The lawsuit against Microsoft, filed by three current or former female employees, is seeking class-action status, which could add 8,630 women to the list of plaintiffs.
Microsoft defended itself Friday against a lawsuit claiming widespread gender discrimination at the company, saying that its pay and promotion system does not discriminate against women, and that employees’ claims shouldn’t be considered together.
The lawsuit, filed by three current or former female employees, is seeking class-action status, which could add 8,630 women to the list of plaintiffs. The suit seeks to represent all women who worked in technical roles at Microsoft since September 2012.
Microsoft said class-action status isn’t warranted for the lawsuit because there is no common cause for employees’ discrimination complaints.
The plaintiffs’ suit asserts that women at Microsoft lost out on $100 million to $238 million in pay and on 500 promotions because of the company’s discrimination.
Microsoft’s process for promoting employees and giving raises is biased against women, the suit claims, and the company was aware that it was favoring men. Specifically, the lawsuit says that when women and men in similar roles are found to have performed equally well, women are given fewer promotions and raises after managers confer during the company’s review process.
Microsoft takes issue with basic tenets of the women’s claims, asserting that the company has nearly equal pay between men and women who hold the same positions.
The Redmond company said the plaintiffs did not show any connection between the part of the review process that involves managers discussing each employee’s performance and the alleged pay disparity. Employee-review processes also vary between teams and managers with few binding company guidelines, Microsoft argued, so couldn’t act as a system to discriminate.
“Plaintiffs’ claims are simply not the stuff of which class actions are made,” Microsoft’s response reads.
Gender-discrimination cases against other tech giants, including Google and Uber, are piling up as the industry faces vocal allegations it creates unwelcoming and sometimes hostile working environments for women. Diversity at tech companies has been forced into the spotlight as activist investors and employees call on the powerful businesses to examine their demographics.
Katherine Moussouris complained of gender discrimination by Microsoft in a suit filed in U.S. District Court in Seattle in September 2015. She and her co-plaintiffs in October 2017 asked U.S. District Judge James Robart to grant the case class-action status.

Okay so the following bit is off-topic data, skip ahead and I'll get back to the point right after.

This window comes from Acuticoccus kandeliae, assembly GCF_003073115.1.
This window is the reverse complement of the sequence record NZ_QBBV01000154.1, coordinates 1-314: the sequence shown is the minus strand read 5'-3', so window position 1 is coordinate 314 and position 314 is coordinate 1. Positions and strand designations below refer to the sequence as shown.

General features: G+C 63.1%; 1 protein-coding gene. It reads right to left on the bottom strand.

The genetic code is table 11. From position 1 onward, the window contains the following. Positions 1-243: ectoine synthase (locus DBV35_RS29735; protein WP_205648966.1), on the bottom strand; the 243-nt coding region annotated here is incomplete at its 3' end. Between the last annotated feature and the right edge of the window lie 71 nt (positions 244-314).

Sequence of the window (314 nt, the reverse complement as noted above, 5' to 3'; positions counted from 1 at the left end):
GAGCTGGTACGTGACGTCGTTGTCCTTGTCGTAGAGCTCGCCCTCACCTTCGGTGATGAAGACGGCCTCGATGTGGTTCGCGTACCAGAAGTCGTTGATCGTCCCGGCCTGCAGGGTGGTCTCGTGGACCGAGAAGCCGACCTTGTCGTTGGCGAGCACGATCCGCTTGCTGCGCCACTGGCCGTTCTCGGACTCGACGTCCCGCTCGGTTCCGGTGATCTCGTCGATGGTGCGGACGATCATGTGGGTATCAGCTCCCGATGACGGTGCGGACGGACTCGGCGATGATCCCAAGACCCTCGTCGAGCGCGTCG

Many of the claims that former female employees submitted as part of that motion said that equally qualified men on their teams were promoted faster and given more raises than they were while working at Microsoft.
Some claims allege more blatant discriminatory treatment. One former employee said she was denied a higher-level job because a male manager said he did not want to “waste a promotion” on her in case she became pregnant. Another said she was docked points during a performance review because she was told she did not smile enough.
The lawsuit criticizes a Microsoft-conducted study that showed women at the company earn 99.9 cents for every dollar earned by men in identical roles.
The women suing Microsoft hired researchers to study the company’s policies. Those studies found that Microsoft’s promotion and raise processes caused substantial pay gaps between men and women who performed equally well.
Microsoft in turn claims the plaintiffs’ studies were conducted improperly, partly by ignoring the nuances of Microsoft’s pay-tier system that can award different salaries to employees with the same job titles.
The company concedes in its filing that in large organizations, “some employees inevitably fail to live up to standards” for treating everyone equally. But it says it has a robust investigative team to deal with discrimination complaints that arise, and it denies that systemic bias is taking place through its review process.
The plaintiffs will have a chance to respond and Microsoft has asked for oral arguments before a judge decides whether to make the case a class-action suit.